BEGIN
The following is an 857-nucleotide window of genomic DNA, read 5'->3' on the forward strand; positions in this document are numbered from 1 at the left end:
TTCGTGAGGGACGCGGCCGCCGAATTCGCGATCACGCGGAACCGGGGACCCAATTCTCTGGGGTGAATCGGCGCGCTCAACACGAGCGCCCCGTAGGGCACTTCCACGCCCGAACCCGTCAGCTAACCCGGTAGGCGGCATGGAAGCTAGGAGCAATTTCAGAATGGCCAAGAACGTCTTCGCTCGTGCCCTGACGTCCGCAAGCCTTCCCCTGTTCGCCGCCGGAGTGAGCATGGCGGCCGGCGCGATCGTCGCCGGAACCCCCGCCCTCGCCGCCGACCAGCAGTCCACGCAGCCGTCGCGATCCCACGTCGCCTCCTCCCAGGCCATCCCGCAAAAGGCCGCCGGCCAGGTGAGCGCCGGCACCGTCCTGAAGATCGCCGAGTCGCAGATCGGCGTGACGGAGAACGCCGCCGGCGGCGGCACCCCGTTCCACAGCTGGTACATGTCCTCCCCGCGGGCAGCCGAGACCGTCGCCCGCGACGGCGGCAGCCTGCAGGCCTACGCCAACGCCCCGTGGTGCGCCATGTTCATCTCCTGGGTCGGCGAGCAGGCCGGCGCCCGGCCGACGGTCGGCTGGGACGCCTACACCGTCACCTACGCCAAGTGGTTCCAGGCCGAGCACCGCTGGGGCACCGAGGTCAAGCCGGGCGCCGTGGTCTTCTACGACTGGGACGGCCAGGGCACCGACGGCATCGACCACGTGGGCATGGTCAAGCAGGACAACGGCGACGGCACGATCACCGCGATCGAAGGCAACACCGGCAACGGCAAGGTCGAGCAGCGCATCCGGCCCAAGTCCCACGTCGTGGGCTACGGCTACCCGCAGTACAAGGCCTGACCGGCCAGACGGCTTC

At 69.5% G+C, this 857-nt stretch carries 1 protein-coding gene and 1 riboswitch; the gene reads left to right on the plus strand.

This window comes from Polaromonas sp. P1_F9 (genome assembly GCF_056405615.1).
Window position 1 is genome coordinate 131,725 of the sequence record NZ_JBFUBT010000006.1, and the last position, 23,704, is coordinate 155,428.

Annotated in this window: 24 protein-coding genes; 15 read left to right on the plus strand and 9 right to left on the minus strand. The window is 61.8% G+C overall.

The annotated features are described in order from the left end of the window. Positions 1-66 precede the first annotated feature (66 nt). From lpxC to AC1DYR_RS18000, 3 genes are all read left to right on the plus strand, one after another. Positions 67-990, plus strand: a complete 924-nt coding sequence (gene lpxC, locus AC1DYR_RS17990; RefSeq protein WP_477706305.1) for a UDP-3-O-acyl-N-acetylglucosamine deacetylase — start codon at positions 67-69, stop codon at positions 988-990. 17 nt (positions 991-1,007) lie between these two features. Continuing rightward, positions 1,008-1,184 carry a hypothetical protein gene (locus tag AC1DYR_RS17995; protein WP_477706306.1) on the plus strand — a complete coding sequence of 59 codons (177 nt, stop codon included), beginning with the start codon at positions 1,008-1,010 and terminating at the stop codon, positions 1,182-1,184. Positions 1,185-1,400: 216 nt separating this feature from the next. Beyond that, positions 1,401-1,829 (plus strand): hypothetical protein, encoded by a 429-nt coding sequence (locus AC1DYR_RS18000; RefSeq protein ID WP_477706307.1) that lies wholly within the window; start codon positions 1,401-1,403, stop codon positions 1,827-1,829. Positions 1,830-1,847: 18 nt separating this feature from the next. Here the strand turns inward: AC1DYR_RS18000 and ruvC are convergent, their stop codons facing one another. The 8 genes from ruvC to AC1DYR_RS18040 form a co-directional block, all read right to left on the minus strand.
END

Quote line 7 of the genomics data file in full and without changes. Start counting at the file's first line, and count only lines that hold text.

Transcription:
The annotated features are described in order from the left end of the window. Positions 1-66 precede the first annotated feature (66 nt). From lpxC to AC1DYR_RS18000, 3 genes are all read left to right on the plus strand, one after another. Positions 67-990, plus strand: a complete 924-nt coding sequence (gene lpxC, locus AC1DYR_RS17990; RefSeq protein WP_477706305.1) for a UDP-3-O-acyl-N-acetylglucosamine deacetylase — start codon at positions 67-69, stop codon at positions 988-990. 17 nt (positions 991-1,007) lie between these two features. Continuing rightward, positions 1,008-1,184 carry a hypothetical protein gene (locus tag AC1DYR_RS17995; protein WP_477706306.1) on the plus strand — a complete coding sequence of 59 codons (177 nt, stop codon included), beginning with the start codon at positions 1,008-1,010 and terminating at the stop codon, positions 1,182-1,184. Positions 1,185-1,400: 216 nt separating this feature from the next. Beyond that, positions 1,401-1,829 (plus strand): hypothetical protein, encoded by a 429-nt coding sequence (locus AC1DYR_RS18000; RefSeq protein ID WP_477706307.1) that lies wholly within the window; start codon positions 1,401-1,403, stop codon positions 1,827-1,829. Positions 1,830-1,847: 18 nt separating this feature from the next. Here the strand turns inward: AC1DYR_RS18000 and ruvC are convergent, their stop codons facing one another. The 8 genes from ruvC to AC1DYR_RS18040 form a co-directional block, all read right to left on the minus strand.